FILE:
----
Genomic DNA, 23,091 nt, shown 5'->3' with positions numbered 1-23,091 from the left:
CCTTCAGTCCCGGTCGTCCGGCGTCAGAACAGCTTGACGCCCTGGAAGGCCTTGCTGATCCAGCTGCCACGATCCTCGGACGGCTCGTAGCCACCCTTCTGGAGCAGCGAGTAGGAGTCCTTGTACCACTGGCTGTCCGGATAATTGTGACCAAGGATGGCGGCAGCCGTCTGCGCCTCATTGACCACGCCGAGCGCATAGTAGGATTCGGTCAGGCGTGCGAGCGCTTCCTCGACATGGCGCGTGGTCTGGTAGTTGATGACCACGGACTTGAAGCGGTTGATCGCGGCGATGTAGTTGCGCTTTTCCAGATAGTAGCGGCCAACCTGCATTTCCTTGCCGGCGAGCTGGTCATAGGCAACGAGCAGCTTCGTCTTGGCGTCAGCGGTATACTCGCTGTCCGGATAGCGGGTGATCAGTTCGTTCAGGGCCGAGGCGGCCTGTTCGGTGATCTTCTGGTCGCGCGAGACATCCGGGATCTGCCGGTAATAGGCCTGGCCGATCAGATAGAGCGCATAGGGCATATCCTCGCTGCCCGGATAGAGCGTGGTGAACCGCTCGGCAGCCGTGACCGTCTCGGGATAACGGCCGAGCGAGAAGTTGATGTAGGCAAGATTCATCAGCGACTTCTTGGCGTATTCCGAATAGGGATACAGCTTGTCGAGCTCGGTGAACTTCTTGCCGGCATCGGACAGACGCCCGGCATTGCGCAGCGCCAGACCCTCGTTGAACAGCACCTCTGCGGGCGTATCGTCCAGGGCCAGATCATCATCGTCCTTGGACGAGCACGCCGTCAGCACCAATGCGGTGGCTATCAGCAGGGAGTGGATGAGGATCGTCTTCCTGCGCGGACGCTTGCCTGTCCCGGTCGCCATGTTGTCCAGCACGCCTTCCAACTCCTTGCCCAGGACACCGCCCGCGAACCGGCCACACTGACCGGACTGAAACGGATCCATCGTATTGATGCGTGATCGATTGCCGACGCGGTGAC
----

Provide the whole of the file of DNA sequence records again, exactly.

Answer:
Genomic DNA, 23,091 nt, shown 5'->3' with positions numbered 1-23,091 from the left:
CCTTCAGTCCCGGTCGTCCGGCGTCAGAACAGCTTGACGCCCTGGAAGGCCTTGCTGATCCAGCTGCCACGATCCTCGGACGGCTCGTAGCCACCCTTCTGGAGCAGCGAGTAGGAGTCCTTGTACCACTGGCTGTCCGGATAATTGTGACCAAGGATGGCGGCAGCCGTCTGCGCCTCATTGACCACGCCGAGCGCATAGTAGGATTCGGTCAGGCGTGCGAGCGCTTCCTCGACATGGCGCGTGGTCTGGTAGTTGATGACCACGGACTTGAAGCGGTTGATCGCGGCGATGTAGTTGCGCTTTTCCAGATAGTAGCGGCCAACCTGCATTTCCTTGCCGGCGAGCTGGTCATAGGCAACGAGCAGCTTCGTCTTGGCGTCAGCGGTATACTCGCTGTCCGGATAGCGGGTGATCAGTTCGTTCAGGGCCGAGGCGGCCTGTTCGGTGATCTTCTGGTCGCGCGAGACATCCGGGATCTGCCGGTAATAGGCCTGGCCGATCAGATAGAGCGCATAGGGCATATCCTCGCTGCCCGGATAGAGCGTGGTGAACCGCTCGGCAGCCGTGACCGTCTCGGGATAACGGCCGAGCGAGAAGTTGATGTAGGCAAGATTCATCAGCGACTTCTTGGCGTATTCCGAATAGGGATACAGCTTGTCGAGCTCGGTGAACTTCTTGCCGGCATCGGACAGACGCCCGGCATTGCGCAGCGCCAGACCCTCGTTGAACAGCACCTCTGCGGGCGTATCGTCCAGGGCCAGATCATCATCGTCCTTGGACGAGCACGCCGTCAGCACCAATGCGGTGGCTATCAGCAGGGAGTGGATGAGGATCGTCTTCCTGCGCGGACGCTTGCCTGTCCCGGTCGCCATGTTGTCCAGCACGCCTTCCAACTCCTTGCCCAGGACACCGCCCGCGAACCGGCCACACTGACCGGACTGAAACGGATCCATCGTATTGATGCGTGATCGATTGCCGACGCGGTGAC